► It prevents the release of the egg from the ovary
► It causes changes in the cervical mucus, thus preventing the sperm from reaching the egg
► It changes the inner lining of the uterus, thus preventing implantation of the egg
Though its effect starts immediately after application, an additional contraception is advised for the first 7 days after starting the patch. The patch does not protect the woman from AIDS or other sexually transmitted diseases.
The birth control patch is similar to oral contraceptive pills in terms of mechanism of action, benefits and side effects. Its main advantage is that it needs to be changed only once a week. This avoids the problem of missed doses with the oral pills.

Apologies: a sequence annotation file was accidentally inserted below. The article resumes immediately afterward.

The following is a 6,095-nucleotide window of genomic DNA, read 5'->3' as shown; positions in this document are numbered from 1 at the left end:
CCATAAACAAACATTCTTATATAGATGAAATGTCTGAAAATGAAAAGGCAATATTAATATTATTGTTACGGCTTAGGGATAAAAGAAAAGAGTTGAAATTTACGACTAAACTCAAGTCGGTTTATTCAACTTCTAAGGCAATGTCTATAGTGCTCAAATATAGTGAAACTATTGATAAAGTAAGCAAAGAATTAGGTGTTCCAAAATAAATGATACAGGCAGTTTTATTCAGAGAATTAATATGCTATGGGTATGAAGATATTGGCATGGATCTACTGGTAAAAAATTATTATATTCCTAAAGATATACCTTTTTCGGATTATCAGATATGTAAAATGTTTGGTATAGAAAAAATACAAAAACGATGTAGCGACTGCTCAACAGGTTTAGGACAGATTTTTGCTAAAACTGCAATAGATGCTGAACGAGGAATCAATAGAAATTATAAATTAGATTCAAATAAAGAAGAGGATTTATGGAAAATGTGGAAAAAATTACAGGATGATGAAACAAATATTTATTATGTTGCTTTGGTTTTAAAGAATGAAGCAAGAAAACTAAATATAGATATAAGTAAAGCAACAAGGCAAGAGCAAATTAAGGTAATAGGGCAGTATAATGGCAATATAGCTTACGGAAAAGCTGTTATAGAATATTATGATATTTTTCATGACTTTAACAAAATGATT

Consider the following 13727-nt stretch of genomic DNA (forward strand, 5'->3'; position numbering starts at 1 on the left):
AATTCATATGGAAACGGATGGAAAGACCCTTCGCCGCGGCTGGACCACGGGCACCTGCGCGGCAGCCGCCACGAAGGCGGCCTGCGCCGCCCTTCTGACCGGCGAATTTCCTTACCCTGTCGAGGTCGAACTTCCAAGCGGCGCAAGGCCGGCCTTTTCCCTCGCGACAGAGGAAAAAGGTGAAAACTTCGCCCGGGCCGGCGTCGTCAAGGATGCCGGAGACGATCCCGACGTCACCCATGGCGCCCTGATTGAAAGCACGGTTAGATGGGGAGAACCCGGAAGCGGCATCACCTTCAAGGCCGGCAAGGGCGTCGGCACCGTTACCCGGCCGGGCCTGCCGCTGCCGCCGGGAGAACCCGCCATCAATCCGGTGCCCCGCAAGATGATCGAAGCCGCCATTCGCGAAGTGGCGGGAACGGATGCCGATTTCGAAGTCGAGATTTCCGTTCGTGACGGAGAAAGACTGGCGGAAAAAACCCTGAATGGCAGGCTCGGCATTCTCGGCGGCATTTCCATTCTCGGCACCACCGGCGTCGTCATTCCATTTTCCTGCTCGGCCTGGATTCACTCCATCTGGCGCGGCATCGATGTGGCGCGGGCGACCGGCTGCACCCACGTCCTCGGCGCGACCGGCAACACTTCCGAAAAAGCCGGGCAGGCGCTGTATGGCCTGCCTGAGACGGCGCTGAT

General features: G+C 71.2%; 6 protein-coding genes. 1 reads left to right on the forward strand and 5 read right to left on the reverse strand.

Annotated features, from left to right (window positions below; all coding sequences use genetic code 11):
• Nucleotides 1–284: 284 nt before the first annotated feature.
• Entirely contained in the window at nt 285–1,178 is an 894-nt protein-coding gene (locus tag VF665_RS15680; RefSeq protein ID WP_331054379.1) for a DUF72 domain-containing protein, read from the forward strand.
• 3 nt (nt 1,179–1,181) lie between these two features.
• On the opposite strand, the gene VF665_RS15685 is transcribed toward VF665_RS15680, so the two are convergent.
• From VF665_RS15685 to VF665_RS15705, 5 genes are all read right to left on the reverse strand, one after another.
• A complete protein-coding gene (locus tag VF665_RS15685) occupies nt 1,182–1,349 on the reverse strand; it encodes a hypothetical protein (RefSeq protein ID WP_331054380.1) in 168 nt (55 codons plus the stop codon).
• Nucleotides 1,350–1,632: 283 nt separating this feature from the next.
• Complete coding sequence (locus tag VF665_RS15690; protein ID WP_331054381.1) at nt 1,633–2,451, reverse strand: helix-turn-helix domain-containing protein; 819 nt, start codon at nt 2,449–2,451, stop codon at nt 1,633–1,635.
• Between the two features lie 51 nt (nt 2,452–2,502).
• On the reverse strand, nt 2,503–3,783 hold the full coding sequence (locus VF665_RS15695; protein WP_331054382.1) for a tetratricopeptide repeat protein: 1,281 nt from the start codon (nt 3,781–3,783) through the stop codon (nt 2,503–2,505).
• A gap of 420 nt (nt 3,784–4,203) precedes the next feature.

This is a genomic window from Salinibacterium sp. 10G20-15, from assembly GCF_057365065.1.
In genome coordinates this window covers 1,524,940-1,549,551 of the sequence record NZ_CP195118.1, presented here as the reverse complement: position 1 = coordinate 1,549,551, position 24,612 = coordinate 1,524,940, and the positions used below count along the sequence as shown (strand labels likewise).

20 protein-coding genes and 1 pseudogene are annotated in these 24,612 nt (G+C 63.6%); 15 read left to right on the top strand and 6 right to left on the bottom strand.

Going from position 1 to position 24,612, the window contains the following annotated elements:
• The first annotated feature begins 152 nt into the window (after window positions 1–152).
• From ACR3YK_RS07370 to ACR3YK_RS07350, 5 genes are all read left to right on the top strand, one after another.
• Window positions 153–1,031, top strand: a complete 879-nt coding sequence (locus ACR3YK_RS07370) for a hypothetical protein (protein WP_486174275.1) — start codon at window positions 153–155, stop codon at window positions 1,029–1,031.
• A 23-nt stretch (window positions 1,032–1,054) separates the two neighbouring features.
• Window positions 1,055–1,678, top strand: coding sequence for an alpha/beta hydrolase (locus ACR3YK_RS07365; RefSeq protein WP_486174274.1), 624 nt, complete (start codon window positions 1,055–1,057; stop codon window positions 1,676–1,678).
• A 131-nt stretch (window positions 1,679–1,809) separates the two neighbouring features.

Latest Publications and Research on Birth Control PatchThe Impact of Insurance Coverage on Utilization of Prescription Contraceptives: Evidence from the Affordable Care Act. - Published by PubMed
Centering contraception: postpartum contraceptive choices of women enrolled in Centering group prenatal care versus traditional prenatal care. - Published by PubMed
Smoking Cessation Following Text Message Intervention in Pregnant Women. - Published by PubMed
The Relationship Between Prescription Copayments and Contraceptive Adherence in a New-user Cohort. - Published by PubMed
Oral contraceptives for pain associated with endometriosis. - Published by PubMed
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Tubal ligation or tubectomy is a surgical procedure done on women as a permanent method of contraception. In this procedure the fallopian tubes are ligated or divided and clipped so that the ova or eggs are prevented from traveling to the uterus ...